Committed: A Skeptic Makes Peace with Marriage
by Elizabeth Gilbert, Viking, 285 pages
Every writer dreams of a fate like Elizabeth Gilbert’s. Eat, Pray, Love, her 2006 memoir about her post-divorce soul searching and globe-trotting, has become a worldwide “megajumbo” bestseller (7 million copies sold to date). It has been translated into 30 languages and is the basis of a movie due in theaters later this year. In anybody’s book, that’s a hard act to follow.
“Everywhere I go now, people treat me like I’m doomed,” Gilbert said to a crowd in February 2009. “They say, ‘ Aren’t you afraid you’re never going to be able to top that? Aren’t you afraid you’re going to keep writing for your whole life and you’re never again going to create a book that anybody in the world cares about at all?’… It is exceedingly likely that my greatest success is behind me.” Clearly, the author was anxious about her follow-up.
She needn’t have worried. The momentum of Eat, Pray, Love and her faithful readers’ hankering for more of her intelligent wit and candid self-awareness have already propelled Committed to the top of the charts (it debuted at No. 1 on The New York Times bestseller list). However, commercial success doesn’t guarantee that the new book is as creatively triumphant or engaging as its predecessor.
At the end of the year chronicled in Eat, Pray, Love, which Gilbert spent in Italy (eating), India (praying), and Indonesia, she fell in love with “Felipe,” a Brazilian-born man with an Australian passport who had taken up temporary residence in Bali (like Gilbert, he was nursing wounds from a previous failed marriage). As Committed opens, we find the two cobbling together a peripatetic life: Felipe would visit Gilbert in Philadelphia for three-month stints, in between which they would travel the globe together or spend time apart. They were happily committed to each other— and to never getting married again.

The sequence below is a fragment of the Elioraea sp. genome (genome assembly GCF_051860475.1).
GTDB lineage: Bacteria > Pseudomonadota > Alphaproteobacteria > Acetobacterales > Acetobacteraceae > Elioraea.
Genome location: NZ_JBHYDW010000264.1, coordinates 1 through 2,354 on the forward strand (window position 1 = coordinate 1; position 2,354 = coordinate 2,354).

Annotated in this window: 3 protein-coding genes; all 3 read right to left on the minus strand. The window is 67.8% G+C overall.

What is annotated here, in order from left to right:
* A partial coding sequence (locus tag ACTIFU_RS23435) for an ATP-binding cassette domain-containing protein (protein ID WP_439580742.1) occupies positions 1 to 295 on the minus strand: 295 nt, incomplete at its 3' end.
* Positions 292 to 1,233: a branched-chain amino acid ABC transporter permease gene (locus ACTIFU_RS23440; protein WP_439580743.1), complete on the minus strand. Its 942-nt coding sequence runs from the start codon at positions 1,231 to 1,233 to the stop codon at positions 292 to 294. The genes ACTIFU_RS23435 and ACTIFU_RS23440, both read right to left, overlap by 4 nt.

In early 2006, however, a U.S. Customs agent in the Dallas-FortWorth Airport detained Felipe, refusing to let him enter the country. Homeland Security officers interrogated him at length. Before putting him on the next plane to Australia, one sympathetic official explained that to visit the U.S. again, Felipe needed a more permanent visa. The fastest way to obtain it, he admitted, would be for Gilbert and Felipe to get married. No-brainer, right?
Not for the divorce-scarred Gilbert, apparently: “I felt mournful and sucker punched and heavy and banished from some fundamental aspect of my being.” For the next 10 months, she and Felipe wandered throughout Southeast Asia, waiting for the official government go-ahead to wed. During this time, the terrified Gilbert calmed her nerves and assuaged her fears by investigating “what in the name of God and human history this befuddling, vexing, contradictory and yet stubbornly enduring institution of marriage actually is.” That is to say, she researched matrimony— in history and around the world— and examined it from every possible angle.
Committed suffers from being more heady and less heartfelt than its predecessor. It’s a hodgepodge of astute observations, charming and sometimes humorous anecdotes, factual and academic trinkets, and an unabashed exposé of Gilbert’s neuroses. The scholarly portions of the book are certainly informative. We learn that “for approximately ten centuries, Christianity itself did not see marriage as being either holy or sanctified.” Historically, marriage has been seen as a union between one man and several women, one woman and several men, two men, siblings, children, the unborn, or even a living woman and a dead man. In modern Iran, young couples can request permission to be married for a day so they can be seen in public together. Gilbert reveals that “in every single society … whenever arranged marriage is replaced by… people choosing their own partners based on love, divorce rates will immediately begin to skyrocket.” And statistics show that, in terms of physical, mental, and financial health, marriage benefits men more than women.
Gilbert’s work is most engaging when she weaves in with these facts anecdotes and honest recountings of her own experiences and observations. The sweetest parts of Committed are the personal ones, like the story of her grandmother Maude’s life; her mother’s short-lived attempt at being a career woman, a wife, and a mother; and an argument she and Felipe have during a hot, bumpy 12-hour bus ride through Laos. Throughout, Gilbert’s voice remains friendly, wise, and endearing; and her prose is smart and clear.
At times, though, the material feels fluffed and spun— perhaps better suited for a magazine feature. After 285 pages, the hemming and hawing becomes a little tiresome. I didn’t get the feeling that Gilbert ever truly contemplated not marrying Felipe (isn’t the book’s title kind of a spoiler?), and I failed to see how having a firm intellectual grasp on the history and impact of matrimony could quell her fears. That said, no one could accuse her of entering into the institution lightly.